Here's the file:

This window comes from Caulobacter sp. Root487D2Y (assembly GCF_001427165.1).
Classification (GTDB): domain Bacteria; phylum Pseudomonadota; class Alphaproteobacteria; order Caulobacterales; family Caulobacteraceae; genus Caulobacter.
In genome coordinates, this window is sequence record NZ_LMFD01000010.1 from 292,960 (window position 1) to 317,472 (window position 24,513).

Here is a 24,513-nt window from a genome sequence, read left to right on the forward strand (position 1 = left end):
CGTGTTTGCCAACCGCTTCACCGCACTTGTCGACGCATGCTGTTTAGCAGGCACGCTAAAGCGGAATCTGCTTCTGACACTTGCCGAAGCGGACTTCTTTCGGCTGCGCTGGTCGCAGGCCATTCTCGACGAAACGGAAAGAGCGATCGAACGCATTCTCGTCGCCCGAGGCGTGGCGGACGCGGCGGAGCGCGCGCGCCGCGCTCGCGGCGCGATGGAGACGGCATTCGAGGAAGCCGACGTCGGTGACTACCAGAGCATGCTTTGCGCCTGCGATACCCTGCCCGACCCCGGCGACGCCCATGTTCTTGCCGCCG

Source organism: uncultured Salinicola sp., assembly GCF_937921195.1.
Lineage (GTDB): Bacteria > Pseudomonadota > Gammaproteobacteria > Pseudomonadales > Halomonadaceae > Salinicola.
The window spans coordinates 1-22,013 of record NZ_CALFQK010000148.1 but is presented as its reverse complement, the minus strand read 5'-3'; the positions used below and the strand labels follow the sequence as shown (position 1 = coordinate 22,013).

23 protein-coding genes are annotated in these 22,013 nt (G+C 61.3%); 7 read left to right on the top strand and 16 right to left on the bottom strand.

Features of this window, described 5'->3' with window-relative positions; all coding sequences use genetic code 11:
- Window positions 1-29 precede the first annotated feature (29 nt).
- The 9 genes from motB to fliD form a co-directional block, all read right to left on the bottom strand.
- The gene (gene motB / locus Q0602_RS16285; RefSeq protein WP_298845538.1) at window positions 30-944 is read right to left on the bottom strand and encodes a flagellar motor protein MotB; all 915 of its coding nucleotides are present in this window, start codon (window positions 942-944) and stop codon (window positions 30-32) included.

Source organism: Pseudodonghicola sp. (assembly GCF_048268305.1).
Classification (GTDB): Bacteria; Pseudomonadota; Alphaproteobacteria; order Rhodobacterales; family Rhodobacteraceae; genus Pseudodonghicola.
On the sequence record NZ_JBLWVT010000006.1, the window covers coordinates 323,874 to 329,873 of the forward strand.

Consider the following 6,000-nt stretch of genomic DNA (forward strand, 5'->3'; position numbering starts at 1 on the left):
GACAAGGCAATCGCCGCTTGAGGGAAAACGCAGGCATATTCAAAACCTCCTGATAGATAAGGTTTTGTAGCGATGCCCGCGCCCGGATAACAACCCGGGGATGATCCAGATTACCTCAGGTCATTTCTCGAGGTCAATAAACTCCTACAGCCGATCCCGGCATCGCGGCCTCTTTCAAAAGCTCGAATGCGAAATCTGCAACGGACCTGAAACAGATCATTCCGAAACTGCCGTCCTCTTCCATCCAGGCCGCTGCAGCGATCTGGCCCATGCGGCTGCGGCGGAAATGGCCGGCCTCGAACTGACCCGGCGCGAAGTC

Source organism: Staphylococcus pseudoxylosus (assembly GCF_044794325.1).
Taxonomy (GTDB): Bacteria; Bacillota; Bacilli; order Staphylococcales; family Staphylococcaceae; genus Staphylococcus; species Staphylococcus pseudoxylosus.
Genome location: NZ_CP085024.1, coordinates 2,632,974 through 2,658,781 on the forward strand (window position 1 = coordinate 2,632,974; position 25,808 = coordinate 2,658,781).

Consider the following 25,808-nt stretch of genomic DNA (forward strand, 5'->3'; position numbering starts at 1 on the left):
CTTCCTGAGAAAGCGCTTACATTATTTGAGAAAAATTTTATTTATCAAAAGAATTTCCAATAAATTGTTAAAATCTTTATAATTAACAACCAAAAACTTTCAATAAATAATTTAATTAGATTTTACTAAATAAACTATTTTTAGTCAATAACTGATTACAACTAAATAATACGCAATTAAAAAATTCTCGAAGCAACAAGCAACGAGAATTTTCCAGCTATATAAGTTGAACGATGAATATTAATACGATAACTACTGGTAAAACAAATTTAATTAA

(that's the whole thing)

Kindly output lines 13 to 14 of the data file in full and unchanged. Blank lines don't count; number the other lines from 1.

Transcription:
- The gene (gene motB / locus Q0602_RS16285; RefSeq protein WP_298845538.1) at window positions 30-944 is read right to left on the bottom strand and encodes a flagellar motor protein MotB; all 915 of its coding nucleotides are present in this window, start codon (window positions 942-944) and stop codon (window positions 30-32) included.

Source organism: Pseudodonghicola sp. (assembly GCF_048268305.1).